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Chris Collinson (firstname.lastname@example.org) wrote:
<However, they [Megapodes] do not simply semi abandon them until
hatching in the manner of crocodilians, but rather hang around
(both parents) in order to regulate the temperature by removing
or adding material to the nest.>
Another myth to dispel ... in alligators at least, the mother
does remain attentive to the nest during and after hatching,
caring for the young. I don't know of the behavior in nile
crocs, salties, gavials/gharials, caimans, etc., however
portraying the myth that reptiles like crocodilians are bad
mothers isn't going to help.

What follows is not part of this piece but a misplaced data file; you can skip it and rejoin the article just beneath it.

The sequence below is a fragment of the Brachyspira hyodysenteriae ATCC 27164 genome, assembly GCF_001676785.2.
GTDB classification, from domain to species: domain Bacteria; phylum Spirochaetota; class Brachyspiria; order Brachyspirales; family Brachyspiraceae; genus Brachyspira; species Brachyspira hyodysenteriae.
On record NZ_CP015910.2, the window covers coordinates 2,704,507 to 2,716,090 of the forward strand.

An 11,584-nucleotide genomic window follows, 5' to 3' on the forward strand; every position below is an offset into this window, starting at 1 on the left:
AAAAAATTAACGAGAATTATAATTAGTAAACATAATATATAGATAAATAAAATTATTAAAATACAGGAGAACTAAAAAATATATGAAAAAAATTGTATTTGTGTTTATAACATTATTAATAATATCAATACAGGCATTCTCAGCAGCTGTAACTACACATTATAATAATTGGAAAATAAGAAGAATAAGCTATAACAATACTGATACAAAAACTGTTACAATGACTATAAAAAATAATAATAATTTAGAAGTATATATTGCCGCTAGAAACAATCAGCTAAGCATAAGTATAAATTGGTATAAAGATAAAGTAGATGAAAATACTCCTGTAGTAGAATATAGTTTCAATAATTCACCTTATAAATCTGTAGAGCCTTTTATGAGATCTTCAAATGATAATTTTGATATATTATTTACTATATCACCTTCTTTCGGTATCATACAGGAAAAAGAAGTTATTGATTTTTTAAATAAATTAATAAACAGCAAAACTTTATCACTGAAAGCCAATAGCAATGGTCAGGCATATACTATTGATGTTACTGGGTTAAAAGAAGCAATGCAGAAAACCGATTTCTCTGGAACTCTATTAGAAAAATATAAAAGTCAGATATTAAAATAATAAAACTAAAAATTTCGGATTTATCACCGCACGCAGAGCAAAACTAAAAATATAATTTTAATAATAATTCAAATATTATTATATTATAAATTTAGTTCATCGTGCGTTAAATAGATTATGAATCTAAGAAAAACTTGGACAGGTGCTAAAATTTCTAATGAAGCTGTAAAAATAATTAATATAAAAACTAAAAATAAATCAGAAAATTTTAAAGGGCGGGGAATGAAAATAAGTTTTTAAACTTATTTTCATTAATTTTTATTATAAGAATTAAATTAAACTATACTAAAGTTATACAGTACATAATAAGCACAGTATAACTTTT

Greg Paul offered a figure in PDW of a tyrannosaurid
(*Albertosaurus libratus*, or *Gorgosaurus*, if you prefer)
laying attentive to a nest-mound, but not on it. Technically,
after a certain size, I do not think that theropods would have
been able to brood, but since the majority are under the
"scrambled-eggs squatter" size, brooding could still be
performed effectively by animals down to *Eoraptor*, whose arms
are certainly long enough to lay backwards and breast the nest.
Ornithischians may also brood below the threshhold in the same
manner, so as Tom pointed out, the various *Psittacosaurus*
specimens preserved on their chest with the arms splayed out and
backwards, could esily have brooded. The need in hotter climates
for open nests may have driven the need for "sunshades" ... or
that this was started with open nests in the Triassic. Who
knows. Would love to find a Ischigualasto nest, and a
*Herrerasaurus*/*Ischigualastia* fighting pair with the nest
nearby ... it would be so totally killer...
Jaime A. Headden
Where the Wind Comes Sweeping Down the Pampas!!!!
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